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Treating Conditions Linked To Childhood Trauma Eating Omega-3 Fats

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As far as diet is concerned, there are good fats and bad fats. The fats we put into our bodies are of particular importance because of their effect upon brain functioning. Again, some fats have a very positive effect upon the brain, whilst others have a damaging effect.

Fats of great benefit to the brain include OMEGA-3 FATTY ACID – such fats are vital to good mental functioning (in fact, the composition of the brain is 60% fat).

An intake of the correct fats enables the brain to manufacture its cells effectively – the specific type of fats required are called LIPID FATTY ACIDS. A lack of these has a detrimental effect on brain function. The type of fat required by the brain cannot be manufactured by the body so needs to be taken in by the diet. Food sources for the fat include:

– vegetable oils
– sesame oils
– corn
– walnuts
– green leafy vegetables


Lack of OMEGA-3 leads to neurons (cells in the brain) not working properly; at worst, it can even mean some neurons will die.


This type of fat can be damaging to the brain. It can lead to brain cell membranes becoming rigid – this undesirable occurrence, in effect, means that communication between the brain cells becomes inefficient; the brain, therefore, develops problems transmitting information between these cells.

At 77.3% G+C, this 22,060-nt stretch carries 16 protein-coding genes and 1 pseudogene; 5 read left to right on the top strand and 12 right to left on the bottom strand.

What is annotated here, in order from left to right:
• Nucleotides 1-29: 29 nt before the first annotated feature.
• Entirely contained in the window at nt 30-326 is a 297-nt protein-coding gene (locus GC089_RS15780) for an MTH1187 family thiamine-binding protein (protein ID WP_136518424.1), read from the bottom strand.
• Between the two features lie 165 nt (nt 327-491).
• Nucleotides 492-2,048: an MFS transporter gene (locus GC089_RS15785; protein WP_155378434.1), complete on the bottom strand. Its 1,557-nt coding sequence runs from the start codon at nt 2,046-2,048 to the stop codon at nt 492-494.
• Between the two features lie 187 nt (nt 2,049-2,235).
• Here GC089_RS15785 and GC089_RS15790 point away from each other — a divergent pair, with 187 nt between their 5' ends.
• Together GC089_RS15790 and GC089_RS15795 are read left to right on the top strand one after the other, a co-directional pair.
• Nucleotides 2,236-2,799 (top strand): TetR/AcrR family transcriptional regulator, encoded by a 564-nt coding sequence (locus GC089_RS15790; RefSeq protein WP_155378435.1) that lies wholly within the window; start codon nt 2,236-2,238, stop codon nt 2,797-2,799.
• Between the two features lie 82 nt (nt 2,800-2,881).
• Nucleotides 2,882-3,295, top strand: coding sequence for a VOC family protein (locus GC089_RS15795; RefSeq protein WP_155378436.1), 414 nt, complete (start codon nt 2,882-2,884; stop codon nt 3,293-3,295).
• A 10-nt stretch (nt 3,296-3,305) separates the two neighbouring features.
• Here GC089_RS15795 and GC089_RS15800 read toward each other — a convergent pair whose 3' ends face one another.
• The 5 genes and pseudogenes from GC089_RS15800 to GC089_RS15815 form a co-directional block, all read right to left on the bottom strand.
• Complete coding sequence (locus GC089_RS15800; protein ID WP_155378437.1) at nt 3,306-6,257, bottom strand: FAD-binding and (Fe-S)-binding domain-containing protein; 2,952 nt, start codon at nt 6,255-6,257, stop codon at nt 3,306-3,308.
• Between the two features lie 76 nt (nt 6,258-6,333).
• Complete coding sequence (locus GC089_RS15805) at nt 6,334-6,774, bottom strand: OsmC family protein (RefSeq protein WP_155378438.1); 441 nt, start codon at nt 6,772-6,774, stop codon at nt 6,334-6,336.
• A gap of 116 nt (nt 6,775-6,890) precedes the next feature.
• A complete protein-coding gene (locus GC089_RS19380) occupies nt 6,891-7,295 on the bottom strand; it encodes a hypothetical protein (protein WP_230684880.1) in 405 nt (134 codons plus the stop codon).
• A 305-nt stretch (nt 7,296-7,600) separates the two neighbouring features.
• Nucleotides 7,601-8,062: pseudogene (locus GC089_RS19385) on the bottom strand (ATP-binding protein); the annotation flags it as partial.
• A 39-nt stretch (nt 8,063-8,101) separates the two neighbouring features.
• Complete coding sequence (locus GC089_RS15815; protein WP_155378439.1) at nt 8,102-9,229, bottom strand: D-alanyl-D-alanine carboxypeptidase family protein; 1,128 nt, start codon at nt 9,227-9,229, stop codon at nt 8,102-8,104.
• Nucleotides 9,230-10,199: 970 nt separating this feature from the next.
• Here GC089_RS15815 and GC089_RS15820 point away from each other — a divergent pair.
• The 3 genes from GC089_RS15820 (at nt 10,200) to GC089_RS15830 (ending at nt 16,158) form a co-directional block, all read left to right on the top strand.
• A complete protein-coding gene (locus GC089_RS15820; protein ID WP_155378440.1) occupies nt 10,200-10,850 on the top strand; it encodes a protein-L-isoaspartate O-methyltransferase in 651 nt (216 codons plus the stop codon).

Research has shown that as intake of OMEGA-3 goes up (within limits, obviously), so too does the quantity of the neurotransmitter known as SEROTONIN available in the brain. This is of great benefit as SEROTONIN helps to keep our mood CALM, STABLE, and POSITIVE. Research has also shown that OMEGA-3 improves the effective functioning of another neurotransmitter in the brain known as DOPAMINE – this helps us to REGULATE OUR MOOD AND EMOTIONS.


Research (Karaszewska)  published in the Journal of Clinical Psychiatry shows that marine omega-3 fatty acids may help with some of the symptoms of borderline personality disorder, particularly dysfunctional behaviour and dysregulation of emotions. The research took on the form of a meta-analysis (a meta-analysis is a statistical analysis of several that address the same hypothesis). It was found that taking omega-3 fatty acids significantly reduces the overall symptoms of borderline personality disorder and seemed to be especially effective in reducing symptoms of impulsivity and dysregulation of emotions.

Research conducted by Bellino found that the addition of omega 3, (EPA), 1200 mg/day and omega 3 (DHA) 800 mg per day reduced levels of self-harm, anger and impulsivity in a group of BPD sufferers. 

Other evidence for the usefulness of omega 3 to sufferers of BPD includes research carried out by Zanarini and Frankenberg which showed that an 8-week course of omega 3 (EPA), 1000 mg per day helped to reduce symptoms of depression and aggression in a group of females who had been given a diagnosis of BPD.



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David Hosier BSc Hons; MSc; PGDE(FAHE).


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